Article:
Evening Meditations for the Seventeenth Monday After Pentecost~ St Alphonsus Liguori

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Evening Meditation



St. Bernard says that when we look upon the afflictions of our Lord, we shall find our own lighter to bear. And in another place he says: “What can be other than sweet to thee when thou takest to thyself all the bitterness of the Lord.” St. Eleazar, being one day asked by his good wife, Delphina, how he bore so many injuries with a calm mind, replied: “When I see myself injured I think on the injuries of my crucified Saviour, and cease not to think of them until I am calmed.” “Sweet is the ignominy of the Cross to him who is not ungrateful to the Crucified,” says St. Bernard.

To souls that wish to be grateful to Jesus Christ the contempt they receive is welcome. Who will not gladly embrace opprobrium and ill-treatment when he thinks of the ill-treatment Jesus endured in the commencement of His Passion, when, in the house of Caiphas, He was on that night struck with blows and stripes, spit upon in the face, and, with a cloth covering His eyes, derided as a false prophet?

And how did it ever happen that the Martyrs endured with such patience the torments of executioners? They were torn with irons, they were burned upon hot gratings. Were they not made of flesh and blood, or had they lost all sense? No; when the Martyr sees his blood, he thinks not of his own wounds but of those of his Redeemer; he does not feel pain — not that there is none, but for Jesus Christ’s sake it is despised. There is nothing so bitter, even in death, that it is not sweetened by the death of Christ.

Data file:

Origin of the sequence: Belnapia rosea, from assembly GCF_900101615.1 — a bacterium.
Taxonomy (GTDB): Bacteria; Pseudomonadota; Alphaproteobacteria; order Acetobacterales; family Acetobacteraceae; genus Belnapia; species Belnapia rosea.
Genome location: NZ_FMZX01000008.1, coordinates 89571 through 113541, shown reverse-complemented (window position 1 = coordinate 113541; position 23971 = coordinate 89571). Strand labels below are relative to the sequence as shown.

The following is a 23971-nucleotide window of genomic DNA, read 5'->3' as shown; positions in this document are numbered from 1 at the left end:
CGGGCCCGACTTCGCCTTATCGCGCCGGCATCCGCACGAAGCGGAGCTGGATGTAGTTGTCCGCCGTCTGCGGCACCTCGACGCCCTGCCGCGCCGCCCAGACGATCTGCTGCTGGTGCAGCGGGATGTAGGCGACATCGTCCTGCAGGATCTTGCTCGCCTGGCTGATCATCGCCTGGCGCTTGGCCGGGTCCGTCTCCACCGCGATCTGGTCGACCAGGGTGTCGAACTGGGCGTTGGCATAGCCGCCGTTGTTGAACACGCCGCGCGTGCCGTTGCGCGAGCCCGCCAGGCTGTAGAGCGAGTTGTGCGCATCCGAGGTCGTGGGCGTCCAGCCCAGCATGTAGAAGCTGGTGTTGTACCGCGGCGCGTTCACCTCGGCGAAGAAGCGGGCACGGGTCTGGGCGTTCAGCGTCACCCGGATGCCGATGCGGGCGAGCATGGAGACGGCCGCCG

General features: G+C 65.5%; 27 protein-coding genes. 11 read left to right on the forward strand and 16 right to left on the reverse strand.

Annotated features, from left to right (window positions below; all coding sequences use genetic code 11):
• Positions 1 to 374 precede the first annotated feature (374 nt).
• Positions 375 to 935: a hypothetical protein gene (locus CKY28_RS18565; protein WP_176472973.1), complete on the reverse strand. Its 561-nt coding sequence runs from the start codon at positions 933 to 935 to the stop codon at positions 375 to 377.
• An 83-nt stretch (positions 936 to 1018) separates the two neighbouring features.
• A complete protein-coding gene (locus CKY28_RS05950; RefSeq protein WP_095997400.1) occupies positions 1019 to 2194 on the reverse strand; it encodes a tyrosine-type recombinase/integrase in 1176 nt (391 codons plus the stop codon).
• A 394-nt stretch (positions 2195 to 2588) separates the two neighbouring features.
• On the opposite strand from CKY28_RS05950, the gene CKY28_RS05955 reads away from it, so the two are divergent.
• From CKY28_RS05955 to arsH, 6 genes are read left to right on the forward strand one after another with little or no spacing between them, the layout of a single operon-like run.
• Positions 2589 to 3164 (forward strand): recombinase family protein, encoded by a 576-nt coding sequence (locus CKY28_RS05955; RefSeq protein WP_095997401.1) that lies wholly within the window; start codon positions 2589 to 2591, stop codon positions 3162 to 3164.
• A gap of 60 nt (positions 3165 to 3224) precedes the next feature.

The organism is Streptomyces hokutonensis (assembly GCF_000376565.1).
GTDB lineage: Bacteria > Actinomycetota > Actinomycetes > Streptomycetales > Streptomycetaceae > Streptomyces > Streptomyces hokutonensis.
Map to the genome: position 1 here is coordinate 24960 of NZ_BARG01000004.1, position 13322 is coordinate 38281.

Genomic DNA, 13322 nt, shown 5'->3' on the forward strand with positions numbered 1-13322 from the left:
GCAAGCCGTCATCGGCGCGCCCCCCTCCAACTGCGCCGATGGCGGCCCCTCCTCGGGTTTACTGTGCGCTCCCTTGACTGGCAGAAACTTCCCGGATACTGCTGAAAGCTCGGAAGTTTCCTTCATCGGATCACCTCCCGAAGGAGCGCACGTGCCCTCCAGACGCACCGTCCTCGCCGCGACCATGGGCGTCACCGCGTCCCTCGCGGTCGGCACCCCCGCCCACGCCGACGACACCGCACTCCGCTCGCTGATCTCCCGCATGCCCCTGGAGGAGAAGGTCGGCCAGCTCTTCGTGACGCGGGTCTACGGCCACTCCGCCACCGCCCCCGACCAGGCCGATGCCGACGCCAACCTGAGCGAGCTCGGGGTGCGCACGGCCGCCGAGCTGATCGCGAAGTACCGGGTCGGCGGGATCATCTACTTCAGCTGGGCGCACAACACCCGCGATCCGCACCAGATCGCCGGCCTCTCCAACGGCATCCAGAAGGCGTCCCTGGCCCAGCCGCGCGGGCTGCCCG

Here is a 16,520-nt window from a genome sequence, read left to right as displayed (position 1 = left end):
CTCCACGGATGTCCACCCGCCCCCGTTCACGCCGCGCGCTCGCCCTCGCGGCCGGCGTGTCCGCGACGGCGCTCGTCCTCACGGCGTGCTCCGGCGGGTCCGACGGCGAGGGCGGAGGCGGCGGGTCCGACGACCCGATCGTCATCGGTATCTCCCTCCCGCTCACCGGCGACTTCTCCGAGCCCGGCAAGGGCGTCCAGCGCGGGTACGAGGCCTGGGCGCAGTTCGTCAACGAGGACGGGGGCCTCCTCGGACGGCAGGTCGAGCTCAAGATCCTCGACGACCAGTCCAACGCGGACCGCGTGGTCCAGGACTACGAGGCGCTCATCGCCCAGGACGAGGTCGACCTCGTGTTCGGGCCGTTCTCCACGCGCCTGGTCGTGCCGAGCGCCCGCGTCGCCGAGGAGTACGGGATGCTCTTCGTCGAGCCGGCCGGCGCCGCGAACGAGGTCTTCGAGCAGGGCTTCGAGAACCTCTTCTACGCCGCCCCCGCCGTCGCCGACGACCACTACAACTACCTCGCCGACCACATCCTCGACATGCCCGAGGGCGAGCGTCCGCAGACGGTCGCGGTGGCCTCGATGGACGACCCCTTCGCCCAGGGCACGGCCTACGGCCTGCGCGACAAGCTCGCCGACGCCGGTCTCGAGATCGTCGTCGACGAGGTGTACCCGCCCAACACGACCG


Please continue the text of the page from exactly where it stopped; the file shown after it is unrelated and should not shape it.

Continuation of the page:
The Apostle writes that through the merits of Jesus Christ we are all made rich. But Jesus Christ desires that in order to obtain the graces we need, we should ever have recourse to God in prayer, and beseech Him to hear us through the merits of His Son; and Jesus Himself promises that whatever we ask the Father in His Name He will give it to us. Thus did the Martyrs act; for when the pain of their torments was too sharp and bitter they went to God, and God gave them patience to endure. The Martyr St. Theodore, in the midst of all the cruelties inflicted on him, feeling at one time a most terrible torture from the balls of hot chalk the tyrant had put upon his wounds, besought Jesus Christ to give him strength to suffer, and thus remained conqueror, ending his life in torments.

We need not fear the attacks we have to endure from the world and from hell; if we take heed to have constant recourse to Jesus Christ with prayer, He will grant us every blessing and give us patience in all our labours, perseverance to the end, and a good death.

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